In modern-day Korea the danger to the nation is more intense than usual because stars and planets have figuratively aligned to produce a triple succession crisis:

  • the scheduled conclusion of Park Geun-hye‘s presidency in 2017
  • the 2016 U.S. presidential “succession crisis”
  • the chaebol succession crises

Let’s take these one at a time.  First, the 2017 ROK presidential election.  Until the Choi scandal snowballed into a political avalanche in late October, conventional wisdom held that the governing Saenuri Party would be able to retain the presidency by recruiting as its candidate someone seen by Koreans as “above politics” –UN Secretary General Ban Ki-moon, whose term expires in December of this year.  Although Ban has no political organization of his own in Korea, earlier this summer several regional Saenuri chieftains signaled willingness to line up behind Ban when the time comes.  Most of these guys are counted among the “anti-Park” wing of the Saenuri Party because they were aligned with former president Lee Myung-bak in the 2007 campaign.  Those who are –or used to be– in the “pro-Park” Saenuri faction were heard to do a lot of grumbling back in July and August when Ban’s name began floating around Chungcheongbuk-do in earnest.  Perhaps they favored a lesser light from Gyongsongnam-do instead.  Whatever.  The key factor here is that Korean patronage-politics-as-usual is about to undergo another round of musical chairs, and trillions of won are at stake.  Members of the ruling party are halfway through a mad scramble to cut each others’ throats and stab each other in the back in order to ensure that they’re not left on the zero side of a zero-sum outcome.  There’s plenty of fodder for scandal in everyday Korean politics, and everyone is trying his best to ensure that someone else ends up in the spotlight.  A lame duck president is ideal for the purpose, because s/he is more newsworthy than a mere mayor or assemblyman, and can therefore monopolize negative media attention.

Second, the good ole USA.  As founder and ultimate guarantor of the South Korean regime for nigh on seventy years, the United States and its policies toward the ROK are crucially important for maintaining economic stability and political continuity in the Land of Morning Calm. So it matters what the U.S. President thinks of Korea and how s/he attends to its security and domestic interests.  The Korean military-industrial complex is very, very nervous about Donald Trump‘s stated intention to withdraw American troops from Korea.  The greater the likelihood of a possible President Trump, the greater the anxiety and panic among South Korean movers and shakers.  Possibilistic thinking can easily outweigh probabilistic analysis when worst-case scenarios intrude on a sleepless night at 3AM.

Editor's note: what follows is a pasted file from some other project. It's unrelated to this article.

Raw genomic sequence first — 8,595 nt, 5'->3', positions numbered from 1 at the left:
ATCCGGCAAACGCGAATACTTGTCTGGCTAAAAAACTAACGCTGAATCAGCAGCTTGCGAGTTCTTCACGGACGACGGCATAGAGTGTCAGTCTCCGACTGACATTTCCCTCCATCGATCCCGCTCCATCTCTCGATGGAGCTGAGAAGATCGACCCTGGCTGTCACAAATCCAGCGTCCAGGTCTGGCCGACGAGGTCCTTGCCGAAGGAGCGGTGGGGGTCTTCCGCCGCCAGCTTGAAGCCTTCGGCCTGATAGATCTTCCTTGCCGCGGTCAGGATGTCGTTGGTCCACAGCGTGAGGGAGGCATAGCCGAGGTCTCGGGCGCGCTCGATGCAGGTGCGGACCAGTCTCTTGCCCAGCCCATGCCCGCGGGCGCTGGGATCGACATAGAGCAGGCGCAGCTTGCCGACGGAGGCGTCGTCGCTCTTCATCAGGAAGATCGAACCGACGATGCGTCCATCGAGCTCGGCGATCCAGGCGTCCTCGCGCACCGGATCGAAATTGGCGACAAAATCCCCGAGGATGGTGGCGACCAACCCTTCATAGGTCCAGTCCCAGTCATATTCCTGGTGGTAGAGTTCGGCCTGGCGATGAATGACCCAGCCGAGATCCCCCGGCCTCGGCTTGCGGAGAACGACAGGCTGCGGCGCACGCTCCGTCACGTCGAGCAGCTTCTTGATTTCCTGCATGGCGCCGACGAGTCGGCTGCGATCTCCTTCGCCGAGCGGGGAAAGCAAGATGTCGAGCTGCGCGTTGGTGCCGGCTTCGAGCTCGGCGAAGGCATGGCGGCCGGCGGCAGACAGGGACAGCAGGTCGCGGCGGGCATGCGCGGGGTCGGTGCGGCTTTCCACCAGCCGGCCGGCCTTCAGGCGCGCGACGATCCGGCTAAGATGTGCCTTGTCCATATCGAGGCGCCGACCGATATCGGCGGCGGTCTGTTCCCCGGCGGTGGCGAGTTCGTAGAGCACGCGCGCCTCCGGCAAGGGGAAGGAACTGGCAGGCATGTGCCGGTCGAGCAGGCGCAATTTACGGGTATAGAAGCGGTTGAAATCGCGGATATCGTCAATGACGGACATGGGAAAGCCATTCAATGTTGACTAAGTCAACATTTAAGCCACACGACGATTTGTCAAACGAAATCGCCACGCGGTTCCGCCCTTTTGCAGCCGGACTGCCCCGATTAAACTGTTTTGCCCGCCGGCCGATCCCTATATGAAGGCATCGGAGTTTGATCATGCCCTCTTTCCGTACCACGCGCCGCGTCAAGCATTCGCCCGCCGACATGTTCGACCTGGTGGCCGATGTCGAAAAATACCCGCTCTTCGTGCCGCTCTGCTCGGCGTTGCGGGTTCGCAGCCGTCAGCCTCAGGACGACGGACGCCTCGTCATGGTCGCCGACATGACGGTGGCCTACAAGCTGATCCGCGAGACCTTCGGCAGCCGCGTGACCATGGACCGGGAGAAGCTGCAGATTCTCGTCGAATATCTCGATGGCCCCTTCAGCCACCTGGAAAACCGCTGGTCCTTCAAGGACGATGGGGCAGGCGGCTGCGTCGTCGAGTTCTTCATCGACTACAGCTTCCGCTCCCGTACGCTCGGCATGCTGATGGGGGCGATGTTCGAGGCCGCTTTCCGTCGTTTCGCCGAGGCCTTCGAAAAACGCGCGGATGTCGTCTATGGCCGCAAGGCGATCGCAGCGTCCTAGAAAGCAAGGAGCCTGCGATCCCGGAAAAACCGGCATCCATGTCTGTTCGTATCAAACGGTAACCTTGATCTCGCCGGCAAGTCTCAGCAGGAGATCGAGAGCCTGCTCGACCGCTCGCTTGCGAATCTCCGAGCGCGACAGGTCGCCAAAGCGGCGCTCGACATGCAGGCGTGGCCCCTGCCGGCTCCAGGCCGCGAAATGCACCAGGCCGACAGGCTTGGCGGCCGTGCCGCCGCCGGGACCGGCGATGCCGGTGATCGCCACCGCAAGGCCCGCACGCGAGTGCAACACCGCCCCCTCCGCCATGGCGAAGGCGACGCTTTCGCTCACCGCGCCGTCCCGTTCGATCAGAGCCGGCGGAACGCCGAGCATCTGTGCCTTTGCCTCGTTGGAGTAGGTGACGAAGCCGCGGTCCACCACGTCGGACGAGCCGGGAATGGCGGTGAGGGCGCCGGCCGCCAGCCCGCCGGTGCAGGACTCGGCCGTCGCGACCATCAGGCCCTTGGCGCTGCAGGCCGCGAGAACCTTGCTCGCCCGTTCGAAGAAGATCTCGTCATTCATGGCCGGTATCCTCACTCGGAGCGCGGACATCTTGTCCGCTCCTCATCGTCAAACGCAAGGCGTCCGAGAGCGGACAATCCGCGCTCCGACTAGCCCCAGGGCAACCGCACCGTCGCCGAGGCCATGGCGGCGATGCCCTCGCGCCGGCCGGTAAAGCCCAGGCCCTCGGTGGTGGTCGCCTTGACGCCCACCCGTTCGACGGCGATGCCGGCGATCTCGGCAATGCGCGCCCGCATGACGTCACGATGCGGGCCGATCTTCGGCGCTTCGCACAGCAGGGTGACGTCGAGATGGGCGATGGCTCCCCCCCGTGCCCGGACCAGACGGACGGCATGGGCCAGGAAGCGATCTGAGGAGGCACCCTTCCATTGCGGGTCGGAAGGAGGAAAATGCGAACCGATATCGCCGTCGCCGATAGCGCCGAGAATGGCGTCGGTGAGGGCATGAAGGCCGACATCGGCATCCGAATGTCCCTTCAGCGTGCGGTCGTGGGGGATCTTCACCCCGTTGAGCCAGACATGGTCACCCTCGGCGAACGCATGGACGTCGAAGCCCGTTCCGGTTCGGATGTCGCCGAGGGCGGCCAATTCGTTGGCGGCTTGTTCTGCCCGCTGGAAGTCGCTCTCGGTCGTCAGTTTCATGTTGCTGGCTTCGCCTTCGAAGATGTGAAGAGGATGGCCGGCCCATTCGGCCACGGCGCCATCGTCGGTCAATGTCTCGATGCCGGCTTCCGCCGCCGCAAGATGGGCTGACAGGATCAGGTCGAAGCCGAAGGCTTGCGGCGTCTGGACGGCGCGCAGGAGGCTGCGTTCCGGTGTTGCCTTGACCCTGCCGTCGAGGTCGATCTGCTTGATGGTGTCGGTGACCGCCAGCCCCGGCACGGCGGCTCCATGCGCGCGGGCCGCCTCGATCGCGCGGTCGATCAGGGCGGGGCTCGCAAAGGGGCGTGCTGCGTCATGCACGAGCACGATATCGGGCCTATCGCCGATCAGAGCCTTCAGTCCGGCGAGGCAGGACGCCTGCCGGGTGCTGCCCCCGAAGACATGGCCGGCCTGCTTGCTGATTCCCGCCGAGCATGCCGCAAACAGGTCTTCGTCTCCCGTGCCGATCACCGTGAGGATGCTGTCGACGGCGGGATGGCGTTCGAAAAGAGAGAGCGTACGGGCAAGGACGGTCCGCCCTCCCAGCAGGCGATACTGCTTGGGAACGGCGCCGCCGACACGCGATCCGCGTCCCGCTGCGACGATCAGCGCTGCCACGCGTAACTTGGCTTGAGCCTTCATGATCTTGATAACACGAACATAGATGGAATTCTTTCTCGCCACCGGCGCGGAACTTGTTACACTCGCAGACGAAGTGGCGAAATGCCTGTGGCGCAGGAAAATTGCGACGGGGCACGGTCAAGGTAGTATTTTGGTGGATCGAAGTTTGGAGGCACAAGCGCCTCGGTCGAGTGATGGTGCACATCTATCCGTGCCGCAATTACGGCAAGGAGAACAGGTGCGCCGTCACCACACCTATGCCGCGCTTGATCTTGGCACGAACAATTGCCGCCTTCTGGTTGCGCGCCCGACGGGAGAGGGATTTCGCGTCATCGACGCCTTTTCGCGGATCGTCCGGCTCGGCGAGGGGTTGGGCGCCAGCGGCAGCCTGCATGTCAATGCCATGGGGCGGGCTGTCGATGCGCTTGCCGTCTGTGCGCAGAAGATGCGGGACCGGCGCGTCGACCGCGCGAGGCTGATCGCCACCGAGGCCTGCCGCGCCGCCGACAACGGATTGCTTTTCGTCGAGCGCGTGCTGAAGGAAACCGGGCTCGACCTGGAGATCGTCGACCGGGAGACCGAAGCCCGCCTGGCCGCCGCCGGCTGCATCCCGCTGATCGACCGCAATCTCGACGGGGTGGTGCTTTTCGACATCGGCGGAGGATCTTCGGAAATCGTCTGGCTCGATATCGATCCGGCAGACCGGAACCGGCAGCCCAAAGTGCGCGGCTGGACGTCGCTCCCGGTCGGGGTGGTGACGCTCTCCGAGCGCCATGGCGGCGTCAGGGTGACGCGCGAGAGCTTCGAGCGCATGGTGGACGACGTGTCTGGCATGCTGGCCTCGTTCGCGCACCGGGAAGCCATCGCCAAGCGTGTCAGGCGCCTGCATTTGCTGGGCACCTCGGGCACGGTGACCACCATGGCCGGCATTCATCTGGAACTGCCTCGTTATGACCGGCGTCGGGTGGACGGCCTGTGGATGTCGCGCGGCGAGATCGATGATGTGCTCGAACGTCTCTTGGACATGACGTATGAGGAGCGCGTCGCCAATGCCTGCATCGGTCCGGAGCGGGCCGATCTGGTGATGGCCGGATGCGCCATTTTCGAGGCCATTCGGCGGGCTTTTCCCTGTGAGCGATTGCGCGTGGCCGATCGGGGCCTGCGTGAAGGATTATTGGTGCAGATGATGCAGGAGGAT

Third, chaebol succession crises.  As a legacy of Japanese colonial development policies and state capitalism investment programs in the Park Chung-hee era, Korea’s economy today is dominated by massive family-owned multinational conglomerates (i.e., chaebol).  Samsung. Hyundai. Hanwha. LG.  SK. Lotte. Hanjin. Doosan. etc.  Collectively, they account for more than 80% of Korea’s GDP.  Each chaebol is owned, controlled or managed by a single family dynasty, usually that of the group’s founder.  Although some chaebol are publicly traded entities, many employ arcane corporate structures composed of interlocking subsidiaries and holding companies that ensure actual control of business operations remains firmly in the grasp of the founding clan.  Sons, daughters, in-laws, nephews and nieces have been appointed as executives of individual business units, but despite expensive Ivy League educations, many have had difficulty coping with changing conditions in the global economy.  Hanjin Shipping goes bust.  Samsung Electronics’ phones explode.  Kim Jung-un takes Hyundai to the Kaesong cleaners.  And so on.  Worst of all, those complex business structures (initially devised to avoid taxes) now make it difficult for company founders to transfer stock ownership to the next generation without incurring a massive tax burden.  Regulatory corners will have to be cut, government officials will have to avert their eyes and look elsewhere, dissident shareholders (if any) will have to be muzzled.  When the fate of the entire Korean economy is at stake, the rules of the game seem less important than who ends up the winner.

These three succession crises converge in the Choi Soon-sil scandal.  Chaebol executives have been shoveling money into Choi’s eager hands since Park took office (and probably beforehand as well).  But times are tough and soon it will be time for change: next year there will be a new president in the Blue House and a new set of bagmen with their hands out.  Now’s the time for chaebol to begin negotiations with Park’s successor, whoever that may be.  Whoever they choose.

Finally, I promised you a shadow-world perspective and it’s time to deliver.  The turning point in the Choi Soon-sil scandal …

occurred on October 24, when a [reporter from] cable TV network JTBC discovered a Galaxy Tab belonging to Choi Soon-sil in a [Seoul] office that she abandoned. The tablet was the Pandora’s Box –it had Park’s presidential speeches with Choi’s markups, presidential briefs for cabinet meetings, appointment information for presidential aides, chat messages with presidential aides, the president’s vacation schedule, draft designs for commemorative stamps featuring the president, and much, much more.  The tablet was simply left behind in Choi’s office with no encryption, and the files were available for anyone to open.  And just in case Choi Soon-sil denied ownership of the tablet, its image gallery contained her selfie.